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Vowel Length From Latin to Romance

By Michele Loporcaro

This book "draws on extensive empirical data, including from lesser known varieties" and "puts forward a new account of a well-known diachronic phenomenon."


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Letter Writing and Language Change

Edited By Anita Auer, Daniel Schreier, and Richard J. Watts

This book "challenges the assumption that there is only one 'legitimate' and homogenous form of English or of any other language" and "supports the view of different/alternative histories of the English language and will appeal to readers who are skeptical of 'standard' language ideology."


Academic Paper


Title: Recentred local profiles for authorship attribution
Author: Robert Layton
Institution: University of Sheffield
Author: Paul Watters
Homepage: http://www.comp.mq.edu.au/~pwatters
Institution: University of Sheffield
Author: Richard Dazeley
Institution: The University of Ballarat
Linguistic Field: Computational Linguistics; Text/Corpus Linguistics
Abstract: Authorship attribution methods aim to determine the author of a document, by using information gathered from a set of documents with known authors. One method of performing this task is to create profiles containing distinctive features known to be used by each author. In this paper, a new method of creating an author or document profile is presented that detects features considered distinctive, compared to normal language usage. This recentreing approach creates more accurate profiles than previous methods, as demonstrated empirically using a known corpus of authorship problems. This method, named recentred local profiles, determines authorship accurately using a simple ‘best matching author’ approach to classification, compared to other methods in the literature. The proposed method is shown to be more stable than related methods as parameter values change. Using a weighted voting scheme, recentred local profiles is shown to outperform other methods in authorship attribution, with an overall accuracy of 69.9% on the ad-hoc authorship attribution competition corpus, representing a significant improvement over related methods.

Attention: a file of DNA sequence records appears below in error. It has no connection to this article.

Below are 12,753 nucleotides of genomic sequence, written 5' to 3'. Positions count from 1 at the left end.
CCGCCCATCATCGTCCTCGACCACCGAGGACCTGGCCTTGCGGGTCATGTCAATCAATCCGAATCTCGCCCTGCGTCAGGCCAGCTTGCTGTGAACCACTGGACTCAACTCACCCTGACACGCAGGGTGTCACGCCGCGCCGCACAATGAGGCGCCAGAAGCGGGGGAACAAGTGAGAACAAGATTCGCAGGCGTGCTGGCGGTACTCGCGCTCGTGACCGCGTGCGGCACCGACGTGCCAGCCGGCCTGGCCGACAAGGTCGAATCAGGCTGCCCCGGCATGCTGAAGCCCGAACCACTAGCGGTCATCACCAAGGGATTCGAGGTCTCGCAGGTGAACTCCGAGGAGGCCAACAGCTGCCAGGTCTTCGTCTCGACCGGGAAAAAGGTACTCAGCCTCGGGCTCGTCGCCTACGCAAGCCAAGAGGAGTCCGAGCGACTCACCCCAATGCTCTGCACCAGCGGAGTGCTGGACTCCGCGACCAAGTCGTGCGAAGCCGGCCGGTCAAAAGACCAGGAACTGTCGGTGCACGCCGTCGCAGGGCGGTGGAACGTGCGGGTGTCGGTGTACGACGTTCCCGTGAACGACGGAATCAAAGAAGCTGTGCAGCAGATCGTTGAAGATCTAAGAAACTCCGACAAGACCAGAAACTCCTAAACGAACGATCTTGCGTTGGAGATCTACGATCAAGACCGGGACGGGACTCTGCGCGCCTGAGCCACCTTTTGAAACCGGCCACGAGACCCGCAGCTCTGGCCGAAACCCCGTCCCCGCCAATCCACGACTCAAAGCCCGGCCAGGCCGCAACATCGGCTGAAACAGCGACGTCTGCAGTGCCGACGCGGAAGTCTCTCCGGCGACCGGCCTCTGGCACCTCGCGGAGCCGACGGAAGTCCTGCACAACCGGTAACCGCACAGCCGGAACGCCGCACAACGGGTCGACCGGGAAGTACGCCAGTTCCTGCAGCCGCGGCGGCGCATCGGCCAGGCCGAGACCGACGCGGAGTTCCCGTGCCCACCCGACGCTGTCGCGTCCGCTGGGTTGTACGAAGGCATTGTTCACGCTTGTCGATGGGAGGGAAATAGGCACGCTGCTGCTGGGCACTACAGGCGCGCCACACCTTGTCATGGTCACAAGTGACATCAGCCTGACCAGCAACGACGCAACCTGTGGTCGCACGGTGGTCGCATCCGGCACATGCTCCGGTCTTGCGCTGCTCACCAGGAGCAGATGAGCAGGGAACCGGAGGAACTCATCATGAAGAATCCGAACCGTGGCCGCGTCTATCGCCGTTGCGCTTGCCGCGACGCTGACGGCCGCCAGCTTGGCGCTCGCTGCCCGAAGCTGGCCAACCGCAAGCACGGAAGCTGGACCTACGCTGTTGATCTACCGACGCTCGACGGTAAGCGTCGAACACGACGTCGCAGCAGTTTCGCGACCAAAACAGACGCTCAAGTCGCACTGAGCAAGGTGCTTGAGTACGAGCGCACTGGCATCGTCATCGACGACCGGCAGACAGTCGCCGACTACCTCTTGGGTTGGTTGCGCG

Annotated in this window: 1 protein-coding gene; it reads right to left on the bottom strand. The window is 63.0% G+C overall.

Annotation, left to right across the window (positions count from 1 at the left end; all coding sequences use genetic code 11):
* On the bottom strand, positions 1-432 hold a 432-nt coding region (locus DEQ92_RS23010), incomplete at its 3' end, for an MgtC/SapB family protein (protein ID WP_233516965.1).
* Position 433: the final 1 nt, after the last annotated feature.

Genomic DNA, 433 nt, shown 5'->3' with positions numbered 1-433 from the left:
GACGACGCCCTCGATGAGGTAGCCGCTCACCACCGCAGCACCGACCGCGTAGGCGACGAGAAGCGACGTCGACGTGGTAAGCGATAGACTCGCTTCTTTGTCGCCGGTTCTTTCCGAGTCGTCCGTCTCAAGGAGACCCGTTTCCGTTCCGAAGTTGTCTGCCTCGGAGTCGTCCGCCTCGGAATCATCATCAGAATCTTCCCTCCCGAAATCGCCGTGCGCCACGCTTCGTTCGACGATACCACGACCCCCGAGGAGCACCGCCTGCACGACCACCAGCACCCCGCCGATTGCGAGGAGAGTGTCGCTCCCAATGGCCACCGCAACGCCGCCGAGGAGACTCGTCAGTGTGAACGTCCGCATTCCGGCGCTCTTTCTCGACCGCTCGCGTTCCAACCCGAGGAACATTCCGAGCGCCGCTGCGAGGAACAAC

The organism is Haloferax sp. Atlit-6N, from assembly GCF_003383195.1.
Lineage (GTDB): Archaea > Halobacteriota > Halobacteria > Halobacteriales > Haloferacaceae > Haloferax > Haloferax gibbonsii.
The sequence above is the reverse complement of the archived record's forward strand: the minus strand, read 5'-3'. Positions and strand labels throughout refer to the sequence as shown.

CUP AT LINGUIST

This article appears IN Natural Language Engineering Vol. 18, Issue 3, which you can READ on Cambridge's site .



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